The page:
To assist in his efforts to make Ardele come to her senses, the General has marshaled the family forces, which include Ardele’s vain and amoral younger sister, the Countess (Kathleen Garrett), her philosophical but ineffectual husband, Count (Michael Rothhaar), the Countess’ rigidly uptight lover, Villardieu (Robert Lee Jacobs), the General’s passionate but still-innocent grown son, Nicholas (David Rogge), Nicholas’ sister-in-law and former childhood love, Natalie (Shannon Fill), and the Countess’ young daughter, Marie-Christine (Jessie Clemens).
Rounding out the household are the bloodless maid, Ada (Cheryl Dooley), who matter-of-factly services the General’s still-ravenous sexual desires, and the screaming visage of the General’s wife, Emily (Sharron Shayne), who has been driven to insanity by her husband’s infidelities.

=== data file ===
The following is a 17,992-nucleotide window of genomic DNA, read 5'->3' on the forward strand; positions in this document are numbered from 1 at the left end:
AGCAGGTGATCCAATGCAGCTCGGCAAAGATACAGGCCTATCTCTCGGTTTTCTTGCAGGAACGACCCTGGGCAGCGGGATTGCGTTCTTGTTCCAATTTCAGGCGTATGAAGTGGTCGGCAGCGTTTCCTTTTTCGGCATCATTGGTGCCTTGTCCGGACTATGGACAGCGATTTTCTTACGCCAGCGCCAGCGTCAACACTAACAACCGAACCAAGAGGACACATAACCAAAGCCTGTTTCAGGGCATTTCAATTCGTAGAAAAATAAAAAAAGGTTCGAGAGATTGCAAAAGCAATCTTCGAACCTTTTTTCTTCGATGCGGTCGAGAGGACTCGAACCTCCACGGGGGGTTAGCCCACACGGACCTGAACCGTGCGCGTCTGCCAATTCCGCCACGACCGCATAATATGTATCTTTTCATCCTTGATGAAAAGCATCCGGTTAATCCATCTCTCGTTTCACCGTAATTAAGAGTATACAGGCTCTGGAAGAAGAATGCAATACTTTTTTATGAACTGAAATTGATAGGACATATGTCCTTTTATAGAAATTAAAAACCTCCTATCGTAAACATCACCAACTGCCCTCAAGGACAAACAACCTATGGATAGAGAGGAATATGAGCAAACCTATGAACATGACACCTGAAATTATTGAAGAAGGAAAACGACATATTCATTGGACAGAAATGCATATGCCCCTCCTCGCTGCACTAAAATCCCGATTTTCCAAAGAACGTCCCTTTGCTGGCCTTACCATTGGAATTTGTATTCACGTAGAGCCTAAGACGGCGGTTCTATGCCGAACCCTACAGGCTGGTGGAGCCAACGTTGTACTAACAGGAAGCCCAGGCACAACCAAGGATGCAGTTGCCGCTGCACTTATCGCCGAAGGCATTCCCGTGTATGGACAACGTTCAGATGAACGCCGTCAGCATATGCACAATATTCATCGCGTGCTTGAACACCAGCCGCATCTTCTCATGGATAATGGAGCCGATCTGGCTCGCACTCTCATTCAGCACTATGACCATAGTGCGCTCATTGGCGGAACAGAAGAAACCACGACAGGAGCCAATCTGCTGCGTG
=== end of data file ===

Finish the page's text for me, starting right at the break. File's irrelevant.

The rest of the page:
Among a generally excellent ensemble there are three performances that capture perfectly the aura of Anouilh’s soulless menagerie. Garrett’s Countess manages to be simultaneously comical and forlorn, keeping her lover always at hand while exuding jealousy and deep hurt at her husband’s minor trysts. As the less-than-satisfied swain Villardieu, Jacobs’ handsome visage looks out at the world like chiseled marble, reacting with hilarious indignation at his underused status. In her one scene, Shayne offers a harrowing but riveting soliloquy on Emily’s soul-ravaging awareness of all the lust her husband has spewed forth on others throughout their marriage.
The performances are wonderfully supported by the many-doored, upstairs/downstairs set design of Kurt Wahlner, the beautifully modulated lighting of Deena Lynn Mullen, the atmospheric sound design of Alexandra Enberg and the correct period costuming of Audrey Eisner.